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notme
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June 09, 2012, 07:20:32 AM
 #55


Quote from: HappyFunnyFoo
Prices are probably headed to $0.25 per coin or lower.  There is no functional economic use for bitcoin as a medium of exchange in society at this time.  The only thing it has going for it is the stability of the platform, but even that is shadowed by the ease of theft and long transaction delays (compared to the 5ms secure transactions for trading other types of commodities or currencies).  On the bright side, the decline will become more gradual below the $1.00 level, which is about the time speculators started buying into the market.

When a bubble pops, it pops all the way.


Now that's what I call advanced understanding of macroeconomics, with
all its mighty predictive power once more superbly demonstrated.


lol

https://www.bitcoin.org/bitcoin.pdf
While no idea is perfect, some ideas are useful.
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Bitcoin Oz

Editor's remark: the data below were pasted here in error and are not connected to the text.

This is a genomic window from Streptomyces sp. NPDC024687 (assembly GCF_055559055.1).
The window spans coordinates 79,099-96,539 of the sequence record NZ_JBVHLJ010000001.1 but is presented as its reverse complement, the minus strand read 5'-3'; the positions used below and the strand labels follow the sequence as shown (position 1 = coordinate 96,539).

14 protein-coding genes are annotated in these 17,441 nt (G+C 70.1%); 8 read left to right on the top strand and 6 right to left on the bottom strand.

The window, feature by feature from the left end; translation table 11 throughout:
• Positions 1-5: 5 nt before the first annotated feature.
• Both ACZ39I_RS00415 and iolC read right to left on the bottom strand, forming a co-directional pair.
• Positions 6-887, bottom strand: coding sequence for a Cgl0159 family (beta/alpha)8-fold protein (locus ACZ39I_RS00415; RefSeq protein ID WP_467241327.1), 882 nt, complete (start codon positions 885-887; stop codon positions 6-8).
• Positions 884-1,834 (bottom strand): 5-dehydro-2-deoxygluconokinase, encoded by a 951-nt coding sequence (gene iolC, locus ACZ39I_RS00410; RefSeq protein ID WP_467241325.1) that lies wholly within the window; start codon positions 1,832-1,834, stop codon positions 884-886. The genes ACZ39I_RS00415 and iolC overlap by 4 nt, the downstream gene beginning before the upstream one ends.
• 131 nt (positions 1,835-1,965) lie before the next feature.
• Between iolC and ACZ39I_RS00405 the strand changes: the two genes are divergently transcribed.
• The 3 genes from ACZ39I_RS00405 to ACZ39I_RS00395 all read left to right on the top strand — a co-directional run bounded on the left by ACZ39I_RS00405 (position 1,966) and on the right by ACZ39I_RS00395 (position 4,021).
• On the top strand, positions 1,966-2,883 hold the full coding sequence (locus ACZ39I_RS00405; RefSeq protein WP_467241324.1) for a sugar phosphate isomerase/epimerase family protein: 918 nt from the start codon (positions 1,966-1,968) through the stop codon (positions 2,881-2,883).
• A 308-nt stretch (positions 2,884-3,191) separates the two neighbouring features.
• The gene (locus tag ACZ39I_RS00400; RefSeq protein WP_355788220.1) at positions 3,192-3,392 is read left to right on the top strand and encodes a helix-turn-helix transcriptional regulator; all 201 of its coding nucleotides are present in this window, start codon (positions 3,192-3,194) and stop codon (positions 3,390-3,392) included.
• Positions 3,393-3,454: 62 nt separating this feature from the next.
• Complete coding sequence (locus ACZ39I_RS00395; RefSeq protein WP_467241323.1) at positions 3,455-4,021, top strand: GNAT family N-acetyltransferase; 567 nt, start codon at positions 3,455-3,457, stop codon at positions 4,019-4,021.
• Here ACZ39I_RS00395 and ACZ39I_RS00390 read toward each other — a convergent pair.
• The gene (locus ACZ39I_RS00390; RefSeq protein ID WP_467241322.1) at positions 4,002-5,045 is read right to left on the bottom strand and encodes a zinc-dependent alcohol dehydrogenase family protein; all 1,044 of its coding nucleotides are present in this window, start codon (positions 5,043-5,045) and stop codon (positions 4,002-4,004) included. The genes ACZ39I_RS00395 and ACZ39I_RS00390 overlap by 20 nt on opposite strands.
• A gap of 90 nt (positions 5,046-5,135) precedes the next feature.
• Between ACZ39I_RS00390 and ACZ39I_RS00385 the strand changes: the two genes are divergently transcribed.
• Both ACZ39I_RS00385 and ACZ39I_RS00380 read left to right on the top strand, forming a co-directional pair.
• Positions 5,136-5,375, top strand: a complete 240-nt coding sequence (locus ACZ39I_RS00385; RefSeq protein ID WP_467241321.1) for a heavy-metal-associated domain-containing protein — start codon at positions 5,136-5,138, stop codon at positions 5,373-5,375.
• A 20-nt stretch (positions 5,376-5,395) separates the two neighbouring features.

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June 09, 2012, 07:46:04 AM
 #56

In Australia you can get most things done with a  case of beer.

Is this classified as sound money ? lol

lonelyminer (Peter Šurda)
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June 09, 2012, 09:06:00 AM
 #57

I am an economist. You are exactly right. Austrian = pseudoscience. The local inhabitants have a high school level understanding of economics (if that) and are adamantly opposed to learning more. Ron Paul should be an embarrassment. When people promote Ron Paul, I can only think of my 1 year-old removing her diaper and playing with the contents.
Your posts would be considered more seriously if you provided actual arguments rather than the childish behaviour you're exhibiting. I find it particularly problematic if you use an ad hominem while simultaneously claiming your opponent is unscientific.